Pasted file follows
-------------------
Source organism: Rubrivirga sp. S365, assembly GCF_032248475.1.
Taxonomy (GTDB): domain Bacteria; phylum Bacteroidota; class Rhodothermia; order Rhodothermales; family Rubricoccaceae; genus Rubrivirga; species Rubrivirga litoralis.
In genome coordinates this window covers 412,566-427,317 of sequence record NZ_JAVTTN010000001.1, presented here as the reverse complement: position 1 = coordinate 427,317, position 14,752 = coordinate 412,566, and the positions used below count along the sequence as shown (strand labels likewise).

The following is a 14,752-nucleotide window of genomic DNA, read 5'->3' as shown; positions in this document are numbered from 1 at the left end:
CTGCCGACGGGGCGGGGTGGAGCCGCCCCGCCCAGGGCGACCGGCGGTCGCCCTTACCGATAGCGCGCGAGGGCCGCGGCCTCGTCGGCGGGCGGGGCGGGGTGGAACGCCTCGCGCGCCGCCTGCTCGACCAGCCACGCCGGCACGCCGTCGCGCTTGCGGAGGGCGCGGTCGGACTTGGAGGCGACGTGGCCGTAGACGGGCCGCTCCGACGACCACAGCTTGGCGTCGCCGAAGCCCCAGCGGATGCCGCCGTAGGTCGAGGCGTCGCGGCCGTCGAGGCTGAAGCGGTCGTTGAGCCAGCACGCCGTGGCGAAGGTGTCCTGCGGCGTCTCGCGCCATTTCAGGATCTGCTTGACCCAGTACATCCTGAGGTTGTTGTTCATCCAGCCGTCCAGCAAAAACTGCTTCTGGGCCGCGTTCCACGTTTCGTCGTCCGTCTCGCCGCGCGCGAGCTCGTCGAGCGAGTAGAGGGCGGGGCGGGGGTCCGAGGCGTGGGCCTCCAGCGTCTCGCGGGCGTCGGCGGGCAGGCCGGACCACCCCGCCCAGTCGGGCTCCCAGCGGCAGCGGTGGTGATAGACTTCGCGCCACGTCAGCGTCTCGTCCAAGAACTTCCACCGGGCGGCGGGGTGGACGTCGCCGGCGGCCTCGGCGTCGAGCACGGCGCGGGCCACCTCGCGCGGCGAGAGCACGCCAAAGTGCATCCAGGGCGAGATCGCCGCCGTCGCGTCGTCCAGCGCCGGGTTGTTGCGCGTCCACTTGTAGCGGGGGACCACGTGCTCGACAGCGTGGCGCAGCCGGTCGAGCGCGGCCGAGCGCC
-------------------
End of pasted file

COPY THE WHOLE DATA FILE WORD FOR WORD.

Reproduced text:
Source organism: Rubrivirga sp. S365, assembly GCF_032248475.1.
Taxonomy (GTDB): domain Bacteria; phylum Bacteroidota; class Rhodothermia; order Rhodothermales; family Rubricoccaceae; genus Rubrivirga; species Rubrivirga litoralis.
In genome coordinates this window covers 412,566-427,317 of sequence record NZ_JAVTTN010000001.1, presented here as the reverse complement: position 1 = coordinate 427,317, position 14,752 = coordinate 412,566, and the positions used below count along the sequence as shown (strand labels likewise).

The following is a 14,752-nucleotide window of genomic DNA, read 5'->3' as shown; positions in this document are numbered from 1 at the left end:
CTGCCGACGGGGCGGGGTGGAGCCGCCCCGCCCAGGGCGACCGGCGGTCGCCCTTACCGATAGCGCGCGAGGGCCGCGGCCTCGTCGGCGGGCGGGGCGGGGTGGAACGCCTCGCGCGCCGCCTGCTCGACCAGCCACGCCGGCACGCCGTCGCGCTTGCGGAGGGCGCGGTCGGACTTGGAGGCGACGTGGCCGTAGACGGGCCGCTCCGACGACCACAGCTTGGCGTCGCCGAAGCCCCAGCGGATGCCGCCGTAGGTCGAGGCGTCGCGGCCGTCGAGGCTGAAGCGGTCGTTGAGCCAGCACGCCGTGGCGAAGGTGTCCTGCGGCGTCTCGCGCCATTTCAGGATCTGCTTGACCCAGTACATCCTGAGGTTGTTGTTCATCCAGCCGTCCAGCAAAAACTGCTTCTGGGCCGCGTTCCACGTTTCGTCGTCCGTCTCGCCGCGCGCGAGCTCGTCGAGCGAGTAGAGGGCGGGGCGGGGGTCCGAGGCGTGGGCCTCCAGCGTCTCGCGGGCGTCGGCGGGCAGGCCGGACCACCCCGCCCAGTCGGGCTCCCAGCGGCAGCGGTGGTGATAGACTTCGCGCCACGTCAGCGTCTCGTCCAAGAACTTCCACCGGGCGGCGGGGTGGACGTCGCCGGCGGCCTCGGCGTCGAGCACGGCGCGGGCCACCTCGCGCGGCGAGAGCACGCCAAAGTGCATCCAGGGCGAGATCGCCGCCGTCGCGTCGTCCAGCGCCGGGTTGTTGCGCGTCCACTTGTAGCGGGGGACCACGTGCTCGACAGCGTGGCGCAGCCGGTCGAGCGCGGCCGAGCGCC